Despite my efforts to ask the government to acknowledge facts readily found in Lithuania’s archives, no action has been taken by any political leader to alter the status quo, and the inaction of officials has been ratified by Lithuanian courts, effectively endorsing the honoring of monsters. This reveals Lithuania’s national values, in excruciating detail. Lithuania’s modern leaders, such as President Grybauskaite, Genocide Centre Chair Burauskaite, and Vilnius Mayor Simasius, cannot plausibly claim ignorance of the facts as an excuse for maintaining the status quo of honoring the murderers of her own citizens. They will be remembered as those who steadfastly sought to shore up the dubious reputations of Skirpa, Noreika, and others.

Alexandra: Are you condemning an entire generation of Lithuanians?

Grant. Youth is traditionally idealistic. The youth in every civilized country are taught to think and question. In Lithuania, the youth are also taught to fear a wide variety of people collectively called “foreigners.” This generation has been told that Russians are to be considered at the top of the “foreign” list of enemies and, therefore, that anything negative said about Lithuania must originate in Russian lies. However, Lithuanian youth are also inquisitive. When they leave Lithuania’s information “bubble” looking for jobs and to make friends in places such as Berlin, London, or New York, they are taken aback by the stares they receive when they mention the name of their native country. They do not get those all-too-familiar stares because of me, or Russians, or other “usual suspects” used to deflect blame. They get the stares because the Lithuanian government has created the appearance that Lithuanians are Holocaust distorters.

Another attack critics launch against me is to call me a “Lithuanian hater”. That is equally absurd. My family have lived in Lithuania for 700 years, we are Lithuanian citizens. It is often said that dissent is the highest form of patriotism. If we love our country, and I do, it is our patriotic OBLIGATION to point out defects and improve the situation.

Given the dozens of cemeteries I have restored in Lithuania, given my charitable giving there, my very many trips to Lithuania, and the many friends I have there, I feel very at home in my homeland of Lithuania. I am firmly Lithuanian and proud of it.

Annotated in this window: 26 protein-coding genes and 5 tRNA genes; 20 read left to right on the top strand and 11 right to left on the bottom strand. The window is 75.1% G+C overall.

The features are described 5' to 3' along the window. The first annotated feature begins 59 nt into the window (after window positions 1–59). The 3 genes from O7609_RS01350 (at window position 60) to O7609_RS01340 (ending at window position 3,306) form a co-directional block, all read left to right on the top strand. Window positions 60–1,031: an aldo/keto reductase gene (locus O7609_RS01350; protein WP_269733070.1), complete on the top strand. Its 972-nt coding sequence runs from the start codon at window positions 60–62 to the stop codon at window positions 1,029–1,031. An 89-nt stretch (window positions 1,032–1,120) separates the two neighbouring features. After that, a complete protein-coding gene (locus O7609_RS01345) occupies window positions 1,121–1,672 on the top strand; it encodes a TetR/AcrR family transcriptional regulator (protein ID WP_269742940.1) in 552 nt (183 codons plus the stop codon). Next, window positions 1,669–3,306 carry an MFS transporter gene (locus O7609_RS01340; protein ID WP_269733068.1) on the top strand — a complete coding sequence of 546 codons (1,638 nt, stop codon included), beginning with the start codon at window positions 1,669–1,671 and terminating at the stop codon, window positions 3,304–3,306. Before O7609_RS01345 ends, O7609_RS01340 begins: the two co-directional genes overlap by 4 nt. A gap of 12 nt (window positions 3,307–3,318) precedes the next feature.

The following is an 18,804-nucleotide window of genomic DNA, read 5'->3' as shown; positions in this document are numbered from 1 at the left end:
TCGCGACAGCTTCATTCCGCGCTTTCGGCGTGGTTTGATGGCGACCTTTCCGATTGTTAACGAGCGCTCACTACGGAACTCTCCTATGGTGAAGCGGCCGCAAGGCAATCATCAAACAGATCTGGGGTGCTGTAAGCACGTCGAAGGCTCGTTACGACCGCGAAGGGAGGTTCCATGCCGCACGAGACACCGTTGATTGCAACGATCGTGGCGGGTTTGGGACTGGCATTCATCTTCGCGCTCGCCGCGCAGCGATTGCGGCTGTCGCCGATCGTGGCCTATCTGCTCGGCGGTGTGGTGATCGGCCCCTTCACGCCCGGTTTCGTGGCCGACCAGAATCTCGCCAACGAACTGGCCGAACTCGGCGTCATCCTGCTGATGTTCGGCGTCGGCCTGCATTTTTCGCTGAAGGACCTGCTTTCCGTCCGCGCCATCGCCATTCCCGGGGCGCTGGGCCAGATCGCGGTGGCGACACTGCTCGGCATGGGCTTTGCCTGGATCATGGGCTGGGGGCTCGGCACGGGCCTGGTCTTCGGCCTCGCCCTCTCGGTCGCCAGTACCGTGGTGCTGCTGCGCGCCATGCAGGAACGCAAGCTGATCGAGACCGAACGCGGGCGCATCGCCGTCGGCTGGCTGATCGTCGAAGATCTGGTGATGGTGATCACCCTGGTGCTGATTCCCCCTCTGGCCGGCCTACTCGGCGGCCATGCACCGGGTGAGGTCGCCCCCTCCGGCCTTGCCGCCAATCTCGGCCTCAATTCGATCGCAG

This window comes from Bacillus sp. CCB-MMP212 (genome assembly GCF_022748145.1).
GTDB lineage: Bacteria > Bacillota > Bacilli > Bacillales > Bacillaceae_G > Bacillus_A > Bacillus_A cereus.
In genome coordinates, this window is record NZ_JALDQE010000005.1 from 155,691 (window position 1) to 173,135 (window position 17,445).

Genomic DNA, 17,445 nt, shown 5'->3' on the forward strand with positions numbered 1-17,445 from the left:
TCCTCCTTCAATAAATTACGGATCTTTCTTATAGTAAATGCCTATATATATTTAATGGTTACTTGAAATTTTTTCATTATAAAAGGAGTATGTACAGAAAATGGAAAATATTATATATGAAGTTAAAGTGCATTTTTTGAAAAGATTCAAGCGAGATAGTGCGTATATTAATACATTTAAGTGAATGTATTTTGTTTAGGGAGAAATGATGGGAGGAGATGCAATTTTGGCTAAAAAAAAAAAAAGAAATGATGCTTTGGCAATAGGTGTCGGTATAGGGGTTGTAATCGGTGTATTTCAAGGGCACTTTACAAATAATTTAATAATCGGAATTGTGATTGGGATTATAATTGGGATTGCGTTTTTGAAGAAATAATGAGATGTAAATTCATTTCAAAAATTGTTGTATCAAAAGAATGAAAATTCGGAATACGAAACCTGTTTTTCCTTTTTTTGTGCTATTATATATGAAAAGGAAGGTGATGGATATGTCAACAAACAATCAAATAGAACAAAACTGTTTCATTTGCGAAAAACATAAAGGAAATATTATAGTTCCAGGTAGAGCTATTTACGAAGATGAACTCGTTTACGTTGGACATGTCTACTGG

Alexandra: You have frequently criticized Teresa Burauskaite, who has been the director general of the Genocide Center since 2009.

Grant: The extreme contortions she has used to deny the active role of Lithuanians in the murder of nearly all of its Jewish citizens have reinforced the view that the Genocide Center is not designed to make informed, fact-based determinations. For example, she took the position that the leader of the guards at a concentration camp could not have known what was going on in the camp. Her pronouncements are then cited by others in government to create a pretext for denying the truth. Given her lengthy tenure and the reliance officially placed upon her positions, it is clear that the Genocide Center is a cynical political ruse. No Westerner finds her credible because she has forsaken her ostensible role as a fact-finder to become the chief defense counsel for murderers, advancing on their behalf spurious, ideologically based theories to distort facts. And, when all else fails, when facts are undeniable, she will assert that they facts were Russian inventions. To her credit, however, she has confessed that her findings are not factual but rather the product of political pressure – which, by the way, is a vintage Soviet strategy. For her service, certain hard-line elements in Lithuania may hail Burauskaite as a national hero, much like South Africa’s Verwoed, Zimbabwe’s Mugabe, and Colombia’s Chavez have enjoyed support from “hard-line” elements in their respective countries. But history is not on Burauskaite’s side. Her statements simply remind the world that officially Lithuania still has not come to terms with its past.

Alexandra: What is your next step?

Grant: The record is established – despite facts found in its own archives, the Lithuanian government knowingly and openly considers Jew murderers as their national heroes. Again, the persistence of the monuments and of street names honoring the architects of the Holocaust must be understood to symbolize something greater – the national values of modern Lithuania.